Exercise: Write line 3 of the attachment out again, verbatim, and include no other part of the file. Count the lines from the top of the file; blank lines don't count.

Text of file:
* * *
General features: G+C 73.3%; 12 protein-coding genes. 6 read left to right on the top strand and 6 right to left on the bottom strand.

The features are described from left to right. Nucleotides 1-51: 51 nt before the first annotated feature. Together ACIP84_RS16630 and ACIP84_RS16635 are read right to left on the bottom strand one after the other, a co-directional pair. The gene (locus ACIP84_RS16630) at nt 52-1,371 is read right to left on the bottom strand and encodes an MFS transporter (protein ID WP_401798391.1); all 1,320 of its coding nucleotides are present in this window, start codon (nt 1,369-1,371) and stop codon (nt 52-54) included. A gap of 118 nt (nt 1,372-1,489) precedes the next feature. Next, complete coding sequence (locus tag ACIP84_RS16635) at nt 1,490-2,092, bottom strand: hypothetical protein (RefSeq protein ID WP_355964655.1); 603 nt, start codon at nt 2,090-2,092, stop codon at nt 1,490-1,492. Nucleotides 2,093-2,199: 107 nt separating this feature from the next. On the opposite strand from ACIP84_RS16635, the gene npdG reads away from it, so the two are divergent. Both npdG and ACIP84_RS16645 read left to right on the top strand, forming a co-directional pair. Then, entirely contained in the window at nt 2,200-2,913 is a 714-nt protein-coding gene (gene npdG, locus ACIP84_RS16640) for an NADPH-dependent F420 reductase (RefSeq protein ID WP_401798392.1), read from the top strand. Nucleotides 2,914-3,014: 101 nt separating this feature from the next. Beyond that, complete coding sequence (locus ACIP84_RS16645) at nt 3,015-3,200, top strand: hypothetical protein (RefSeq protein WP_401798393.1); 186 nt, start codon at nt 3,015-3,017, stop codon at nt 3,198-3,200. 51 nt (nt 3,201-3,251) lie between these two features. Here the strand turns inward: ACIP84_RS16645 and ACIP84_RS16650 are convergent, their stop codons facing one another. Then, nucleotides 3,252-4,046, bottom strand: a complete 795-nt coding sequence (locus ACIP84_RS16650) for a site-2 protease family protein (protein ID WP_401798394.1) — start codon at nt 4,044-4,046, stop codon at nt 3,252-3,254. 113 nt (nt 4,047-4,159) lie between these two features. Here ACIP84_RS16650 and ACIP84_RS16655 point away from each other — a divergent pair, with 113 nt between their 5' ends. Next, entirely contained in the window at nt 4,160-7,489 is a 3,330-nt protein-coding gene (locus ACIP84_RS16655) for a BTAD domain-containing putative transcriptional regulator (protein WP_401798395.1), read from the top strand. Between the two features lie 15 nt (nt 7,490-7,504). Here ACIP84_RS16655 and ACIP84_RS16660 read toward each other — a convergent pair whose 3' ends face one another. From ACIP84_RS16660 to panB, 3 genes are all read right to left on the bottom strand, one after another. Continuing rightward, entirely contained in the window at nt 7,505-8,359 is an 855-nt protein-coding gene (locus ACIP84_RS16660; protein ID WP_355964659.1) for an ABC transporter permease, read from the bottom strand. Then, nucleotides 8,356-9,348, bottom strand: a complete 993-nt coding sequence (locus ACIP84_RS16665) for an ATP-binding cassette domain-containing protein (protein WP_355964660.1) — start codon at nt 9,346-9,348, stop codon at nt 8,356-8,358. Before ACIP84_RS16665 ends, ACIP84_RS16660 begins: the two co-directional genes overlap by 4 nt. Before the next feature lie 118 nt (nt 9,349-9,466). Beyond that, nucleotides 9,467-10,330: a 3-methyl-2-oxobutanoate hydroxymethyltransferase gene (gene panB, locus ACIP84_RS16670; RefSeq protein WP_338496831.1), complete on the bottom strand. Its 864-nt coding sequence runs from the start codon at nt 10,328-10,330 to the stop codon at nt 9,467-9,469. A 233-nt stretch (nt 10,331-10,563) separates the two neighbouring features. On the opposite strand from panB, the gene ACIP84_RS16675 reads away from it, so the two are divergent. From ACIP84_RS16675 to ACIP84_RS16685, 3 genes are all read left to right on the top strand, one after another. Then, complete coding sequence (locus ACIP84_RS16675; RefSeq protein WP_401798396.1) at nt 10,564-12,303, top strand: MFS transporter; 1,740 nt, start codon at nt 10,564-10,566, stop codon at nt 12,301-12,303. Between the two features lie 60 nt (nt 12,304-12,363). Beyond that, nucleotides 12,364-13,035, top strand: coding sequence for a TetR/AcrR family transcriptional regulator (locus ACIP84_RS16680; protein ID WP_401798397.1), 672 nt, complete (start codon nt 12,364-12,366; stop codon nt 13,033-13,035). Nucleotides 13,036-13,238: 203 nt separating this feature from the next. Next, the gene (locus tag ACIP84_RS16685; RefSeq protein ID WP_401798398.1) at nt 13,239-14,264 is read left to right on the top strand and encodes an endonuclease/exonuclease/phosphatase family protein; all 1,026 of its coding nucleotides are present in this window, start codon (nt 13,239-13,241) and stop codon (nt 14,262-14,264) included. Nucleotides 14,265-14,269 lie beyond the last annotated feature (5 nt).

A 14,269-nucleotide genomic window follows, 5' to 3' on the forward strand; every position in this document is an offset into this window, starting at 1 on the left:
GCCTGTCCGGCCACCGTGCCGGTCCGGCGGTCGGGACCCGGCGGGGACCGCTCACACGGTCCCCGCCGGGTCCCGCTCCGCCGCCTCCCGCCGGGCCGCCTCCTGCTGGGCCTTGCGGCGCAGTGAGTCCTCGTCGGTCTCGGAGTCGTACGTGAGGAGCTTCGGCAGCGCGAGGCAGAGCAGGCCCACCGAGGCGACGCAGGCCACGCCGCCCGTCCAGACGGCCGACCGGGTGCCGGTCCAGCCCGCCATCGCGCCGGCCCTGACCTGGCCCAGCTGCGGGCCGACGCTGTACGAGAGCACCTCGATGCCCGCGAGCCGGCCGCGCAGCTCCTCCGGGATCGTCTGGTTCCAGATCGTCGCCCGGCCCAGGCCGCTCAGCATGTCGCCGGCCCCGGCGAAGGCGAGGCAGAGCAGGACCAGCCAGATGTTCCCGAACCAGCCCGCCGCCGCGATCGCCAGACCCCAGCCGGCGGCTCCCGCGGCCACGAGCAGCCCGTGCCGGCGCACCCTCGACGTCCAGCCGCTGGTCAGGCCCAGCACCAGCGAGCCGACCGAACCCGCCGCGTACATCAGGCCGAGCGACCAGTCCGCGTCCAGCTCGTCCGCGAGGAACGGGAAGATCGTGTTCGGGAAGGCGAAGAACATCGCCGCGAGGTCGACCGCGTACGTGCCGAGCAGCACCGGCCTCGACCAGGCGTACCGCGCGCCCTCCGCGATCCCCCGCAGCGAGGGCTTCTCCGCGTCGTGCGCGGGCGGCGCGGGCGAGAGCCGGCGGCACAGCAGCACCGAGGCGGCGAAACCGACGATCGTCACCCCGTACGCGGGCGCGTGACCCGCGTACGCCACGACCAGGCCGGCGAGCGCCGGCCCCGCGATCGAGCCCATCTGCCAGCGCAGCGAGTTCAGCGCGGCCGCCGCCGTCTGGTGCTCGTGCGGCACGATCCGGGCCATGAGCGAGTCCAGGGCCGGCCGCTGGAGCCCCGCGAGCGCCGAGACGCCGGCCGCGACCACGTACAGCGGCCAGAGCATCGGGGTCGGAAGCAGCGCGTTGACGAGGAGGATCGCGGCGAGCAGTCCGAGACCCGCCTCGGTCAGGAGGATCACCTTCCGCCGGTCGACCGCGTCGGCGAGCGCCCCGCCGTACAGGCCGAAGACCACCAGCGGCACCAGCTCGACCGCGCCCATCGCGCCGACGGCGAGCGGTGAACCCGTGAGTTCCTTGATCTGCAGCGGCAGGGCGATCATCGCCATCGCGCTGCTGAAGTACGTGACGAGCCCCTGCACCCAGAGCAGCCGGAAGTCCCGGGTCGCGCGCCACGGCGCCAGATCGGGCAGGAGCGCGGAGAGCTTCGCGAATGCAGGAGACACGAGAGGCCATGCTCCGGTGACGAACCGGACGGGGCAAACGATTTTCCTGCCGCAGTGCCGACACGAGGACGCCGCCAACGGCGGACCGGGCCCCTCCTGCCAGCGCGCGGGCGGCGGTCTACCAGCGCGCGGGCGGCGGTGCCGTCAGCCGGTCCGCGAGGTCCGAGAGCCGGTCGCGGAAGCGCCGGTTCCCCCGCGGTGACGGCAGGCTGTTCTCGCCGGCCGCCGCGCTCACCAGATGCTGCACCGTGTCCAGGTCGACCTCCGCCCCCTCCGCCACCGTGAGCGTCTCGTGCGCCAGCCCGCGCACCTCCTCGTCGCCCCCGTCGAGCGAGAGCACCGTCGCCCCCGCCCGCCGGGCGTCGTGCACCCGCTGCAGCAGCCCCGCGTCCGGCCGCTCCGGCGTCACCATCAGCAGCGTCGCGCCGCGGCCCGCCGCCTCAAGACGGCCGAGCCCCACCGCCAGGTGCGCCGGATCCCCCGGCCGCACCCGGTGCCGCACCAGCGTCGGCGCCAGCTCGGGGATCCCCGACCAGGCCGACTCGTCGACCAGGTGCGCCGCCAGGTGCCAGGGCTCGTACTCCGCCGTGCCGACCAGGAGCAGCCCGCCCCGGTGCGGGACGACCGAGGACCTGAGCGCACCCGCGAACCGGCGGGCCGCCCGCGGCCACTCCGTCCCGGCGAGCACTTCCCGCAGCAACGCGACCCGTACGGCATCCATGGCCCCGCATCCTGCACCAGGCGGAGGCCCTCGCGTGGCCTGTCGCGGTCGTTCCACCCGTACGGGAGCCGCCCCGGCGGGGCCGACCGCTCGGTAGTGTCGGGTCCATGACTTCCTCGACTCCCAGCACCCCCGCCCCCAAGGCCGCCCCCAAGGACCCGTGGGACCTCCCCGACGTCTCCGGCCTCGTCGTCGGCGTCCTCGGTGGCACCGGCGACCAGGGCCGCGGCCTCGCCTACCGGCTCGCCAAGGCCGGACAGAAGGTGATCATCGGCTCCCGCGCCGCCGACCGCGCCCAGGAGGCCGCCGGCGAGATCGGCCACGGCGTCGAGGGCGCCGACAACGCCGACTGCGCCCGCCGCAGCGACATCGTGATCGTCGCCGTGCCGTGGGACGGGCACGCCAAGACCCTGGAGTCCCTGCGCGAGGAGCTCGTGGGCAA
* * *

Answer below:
A 14,269-nucleotide genomic window follows, 5' to 3' on the forward strand; every position in this document is an offset into this window, starting at 1 on the left: